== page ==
A new book on former Intel CEO and legend Andy Grove is out now ("Andy Grove: The Life and Times of an American"), and appears to be worth the read. I'm still wading through the first few chapters, but it's clear the book is very thorough (written by a historian with full access to Grove), starting with his early days growing up amid the HOlocaust fears in Europe.
Grove, of course, made his name in the 80s and 90s as the combative, visionary leader of Intel. Along the way as the book discusses, he fought off prostrate cancer, and emerged as one of the business leaders of our time, even winning Time's Man of the Year award in 1999. To many, Andy was the Michael Jordan of the business world. See Amazon
I came to Intel in 1992 from BusinessWeek partly drawn by the lure of Intel's powerful leader...I'd read perhaps a dozen articles and was drawn by his vision, and the rising star of Intel. (see posting on my life at Intel).
Alas, my first assignment was supposed to be writing Newsweek advertorials for Andy...but the project vaporized before I got my family to town. "Better create something else," my boss said. It was my introduction to the technology industry and Intel--fleeting, uncertain, ever-changing (This sure wasn't Kansas, or Texas..)
It was a fascinating ride for me. But in the end I came away with mixed feelings about Intel.
In many ways it was pretty ruthless, a Darwinian company where you were on your own. (I was laid off in 2001 and 10,500 more are on the way out this month. When the company needs to shed costs, or bodies, it doesn't hesitate. See Intel Layoffs.)
Still, I always had admiration for Andy, and his predecessor, Gordon Moore.
He steered the company through treacherous waters and created a well-oiled machine that withstood brutal competition and a fickle marketplace. He was a brilliant technologist AND manager, something you rarely see. He was powerful AND personable. When you were speaking to him you always felt like he was one step ahead--yet, at the same time, completely focused on you. While combative, he could also be very personable. When I'd write something he really liked, he'd send me a compliment--"you're like a Picasso," he said once.."this is a work of art" referring to a story I wrote about the making of the Pentium processor, and the human effort that went into it. Intel managers called these "Andy-ismss" and they were treasured.
I've also seen the other side of Andy.
Once I had to talk to one of his aides, and stood outside his cube while he ripped apart a senior manager for failing to meet objectives (at Intel they call it "managing by objectives" or MBO.)
And Intel was a tough place. One of my first weeks there I recall seeing a young (30ish) PR manager sitting at her desk crying. A tech rag had blasted Intel in an article, and her boss (then head of PR) had lashed out at her. Of course, you couldn't blame Andy for every over zealous manager. But he had the major hand in creating an atmosphere of fear and anxiety. The annual performance reviews, combative meetings, ocassional manager lashings--all were about keeping people in line, on the edge..and competitive.( amazingly, it was an even tougher place before I arrived...in the late 80s and 90s they tried to tone down the sharp edged culture with concepts like "constructive confrontation" and actually trying to better groom managers).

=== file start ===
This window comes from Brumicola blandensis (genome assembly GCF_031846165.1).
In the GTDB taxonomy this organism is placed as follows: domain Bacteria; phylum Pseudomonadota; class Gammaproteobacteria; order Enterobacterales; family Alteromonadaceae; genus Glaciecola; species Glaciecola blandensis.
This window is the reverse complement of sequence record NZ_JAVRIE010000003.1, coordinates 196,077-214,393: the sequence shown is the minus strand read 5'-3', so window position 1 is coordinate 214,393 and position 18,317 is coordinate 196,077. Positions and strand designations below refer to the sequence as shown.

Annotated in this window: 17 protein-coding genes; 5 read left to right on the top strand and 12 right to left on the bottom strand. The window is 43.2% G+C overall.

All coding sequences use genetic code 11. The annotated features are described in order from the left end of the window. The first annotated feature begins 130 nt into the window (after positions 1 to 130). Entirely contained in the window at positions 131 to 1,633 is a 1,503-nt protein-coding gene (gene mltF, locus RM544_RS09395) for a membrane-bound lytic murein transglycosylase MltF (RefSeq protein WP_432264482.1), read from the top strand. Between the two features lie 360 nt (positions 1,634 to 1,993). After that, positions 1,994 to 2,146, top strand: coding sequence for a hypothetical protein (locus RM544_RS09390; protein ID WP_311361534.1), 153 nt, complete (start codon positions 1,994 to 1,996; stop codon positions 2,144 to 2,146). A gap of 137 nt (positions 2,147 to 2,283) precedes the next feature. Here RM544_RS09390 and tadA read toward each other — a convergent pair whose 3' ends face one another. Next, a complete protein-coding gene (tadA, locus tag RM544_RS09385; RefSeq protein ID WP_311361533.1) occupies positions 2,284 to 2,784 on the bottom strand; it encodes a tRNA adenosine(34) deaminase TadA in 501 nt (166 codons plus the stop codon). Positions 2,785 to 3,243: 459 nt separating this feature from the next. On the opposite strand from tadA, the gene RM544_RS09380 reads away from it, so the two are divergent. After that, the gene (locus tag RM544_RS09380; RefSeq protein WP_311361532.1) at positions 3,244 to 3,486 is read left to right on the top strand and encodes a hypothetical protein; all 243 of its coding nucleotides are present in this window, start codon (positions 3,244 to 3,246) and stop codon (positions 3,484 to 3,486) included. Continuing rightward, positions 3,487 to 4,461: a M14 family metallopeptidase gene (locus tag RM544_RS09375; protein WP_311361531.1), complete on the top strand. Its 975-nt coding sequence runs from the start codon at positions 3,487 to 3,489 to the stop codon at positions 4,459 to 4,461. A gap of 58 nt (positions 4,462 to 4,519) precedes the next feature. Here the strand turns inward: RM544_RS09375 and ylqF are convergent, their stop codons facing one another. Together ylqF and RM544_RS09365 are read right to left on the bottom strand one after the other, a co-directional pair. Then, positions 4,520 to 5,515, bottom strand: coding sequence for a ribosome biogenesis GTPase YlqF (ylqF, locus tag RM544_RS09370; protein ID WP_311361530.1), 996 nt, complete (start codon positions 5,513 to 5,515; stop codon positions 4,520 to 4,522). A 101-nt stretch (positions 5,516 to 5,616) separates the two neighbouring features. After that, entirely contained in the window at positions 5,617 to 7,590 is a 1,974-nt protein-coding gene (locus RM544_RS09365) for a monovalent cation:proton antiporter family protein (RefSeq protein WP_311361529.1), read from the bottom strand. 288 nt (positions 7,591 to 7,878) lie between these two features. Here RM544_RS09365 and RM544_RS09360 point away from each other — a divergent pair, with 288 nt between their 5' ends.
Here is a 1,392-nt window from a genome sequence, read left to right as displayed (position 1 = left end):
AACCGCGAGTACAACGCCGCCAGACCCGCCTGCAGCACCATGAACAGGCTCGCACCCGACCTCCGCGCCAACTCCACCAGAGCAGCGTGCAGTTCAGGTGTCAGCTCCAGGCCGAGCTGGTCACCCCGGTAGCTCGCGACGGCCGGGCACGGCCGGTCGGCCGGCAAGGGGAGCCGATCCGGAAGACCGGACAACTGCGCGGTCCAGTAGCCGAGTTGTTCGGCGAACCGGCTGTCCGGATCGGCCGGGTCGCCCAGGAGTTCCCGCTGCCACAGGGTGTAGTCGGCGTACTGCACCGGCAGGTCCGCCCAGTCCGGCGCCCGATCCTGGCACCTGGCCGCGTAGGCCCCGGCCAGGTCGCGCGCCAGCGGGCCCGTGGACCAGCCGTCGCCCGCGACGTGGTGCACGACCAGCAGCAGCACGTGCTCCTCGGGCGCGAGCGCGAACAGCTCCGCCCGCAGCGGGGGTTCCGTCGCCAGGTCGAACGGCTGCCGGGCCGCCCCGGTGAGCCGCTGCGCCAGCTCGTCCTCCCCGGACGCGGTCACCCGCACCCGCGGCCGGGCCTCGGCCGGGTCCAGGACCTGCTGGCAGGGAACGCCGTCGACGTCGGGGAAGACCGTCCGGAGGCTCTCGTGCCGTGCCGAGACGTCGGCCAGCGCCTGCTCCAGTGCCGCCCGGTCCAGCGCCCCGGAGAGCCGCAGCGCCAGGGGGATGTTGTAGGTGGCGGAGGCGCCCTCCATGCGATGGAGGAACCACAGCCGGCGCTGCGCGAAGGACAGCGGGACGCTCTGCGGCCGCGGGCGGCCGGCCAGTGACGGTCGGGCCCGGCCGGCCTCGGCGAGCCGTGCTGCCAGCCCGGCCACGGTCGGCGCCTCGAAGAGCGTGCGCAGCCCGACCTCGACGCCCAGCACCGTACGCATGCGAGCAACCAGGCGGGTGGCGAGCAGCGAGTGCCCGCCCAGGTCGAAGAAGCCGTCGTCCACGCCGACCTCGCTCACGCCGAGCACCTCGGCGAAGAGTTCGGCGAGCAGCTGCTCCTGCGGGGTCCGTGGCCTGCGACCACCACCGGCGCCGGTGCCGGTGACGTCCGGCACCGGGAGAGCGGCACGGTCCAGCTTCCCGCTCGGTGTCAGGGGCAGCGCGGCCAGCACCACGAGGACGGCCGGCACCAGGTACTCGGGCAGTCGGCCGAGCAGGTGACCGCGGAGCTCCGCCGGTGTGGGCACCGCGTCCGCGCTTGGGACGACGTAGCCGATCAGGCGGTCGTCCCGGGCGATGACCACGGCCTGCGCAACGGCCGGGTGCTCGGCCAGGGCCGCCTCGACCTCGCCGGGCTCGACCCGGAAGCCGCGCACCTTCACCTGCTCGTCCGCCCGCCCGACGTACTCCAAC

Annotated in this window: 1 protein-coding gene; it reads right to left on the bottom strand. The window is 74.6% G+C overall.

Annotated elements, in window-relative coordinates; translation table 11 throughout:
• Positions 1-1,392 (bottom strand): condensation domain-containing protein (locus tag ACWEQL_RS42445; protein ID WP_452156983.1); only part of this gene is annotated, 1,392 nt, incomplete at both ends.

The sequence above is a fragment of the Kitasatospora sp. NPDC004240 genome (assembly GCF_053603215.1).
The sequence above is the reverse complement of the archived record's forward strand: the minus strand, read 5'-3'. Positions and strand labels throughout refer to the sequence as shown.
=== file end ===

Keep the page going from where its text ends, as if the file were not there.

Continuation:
Andy created an amazingly disciplined company with far stronger processes than most technology companies, and willingness to sacrifice whatever it takes to succeed. I was stunned several times when I'd go into a meeting and an hour later they'd killed a program without hesitation--there were no sacred cows. Except one: the Intel Inside program (which I had a chance to work in)..Even Intel's biggest critics admit this was a brilliant marketing program.
Still, I wonder what Andy really thinks of Intel today (he doesn't
comment on it). The army-like machine he created may not be well suited
for today's toss and tumble world, where competitors come from every
direction. And his motto "only the paranoid survive" seems like
something out of another older era at a time of companies like Google
and yes, Apple, thriving with much different approaches. While other companies are
stressing diversity, collaboration and global thinking, Intel's military like process driven culture seems out of step.
I'm not here to criticize a legend or throw water on Andy's parade. I'm sure the book, which delves deep into his Hungarian roots, is worth the read..And he's certainly one of the business legends of our time.. But I would like to ask him, what do you think of your old company and its culture and direction today? What would you have done differently to navigate through today's market? See interview with author and historian Richard Tedlow here: HBR interview